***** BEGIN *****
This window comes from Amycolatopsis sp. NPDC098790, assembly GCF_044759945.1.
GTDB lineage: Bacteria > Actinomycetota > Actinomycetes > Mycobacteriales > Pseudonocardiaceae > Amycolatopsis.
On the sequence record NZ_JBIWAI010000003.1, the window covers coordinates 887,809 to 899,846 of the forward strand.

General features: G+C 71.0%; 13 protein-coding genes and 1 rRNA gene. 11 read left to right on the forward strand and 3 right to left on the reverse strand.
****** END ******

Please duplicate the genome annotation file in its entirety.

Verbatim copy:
This window comes from Amycolatopsis sp. NPDC098790, assembly GCF_044759945.1.
GTDB lineage: Bacteria > Actinomycetota > Actinomycetes > Mycobacteriales > Pseudonocardiaceae > Amycolatopsis.
On the sequence record NZ_JBIWAI010000003.1, the window covers coordinates 887,809 to 899,846 of the forward strand.

General features: G+C 71.0%; 13 protein-coding genes and 1 rRNA gene. 11 read left to right on the forward strand and 3 right to left on the reverse strand.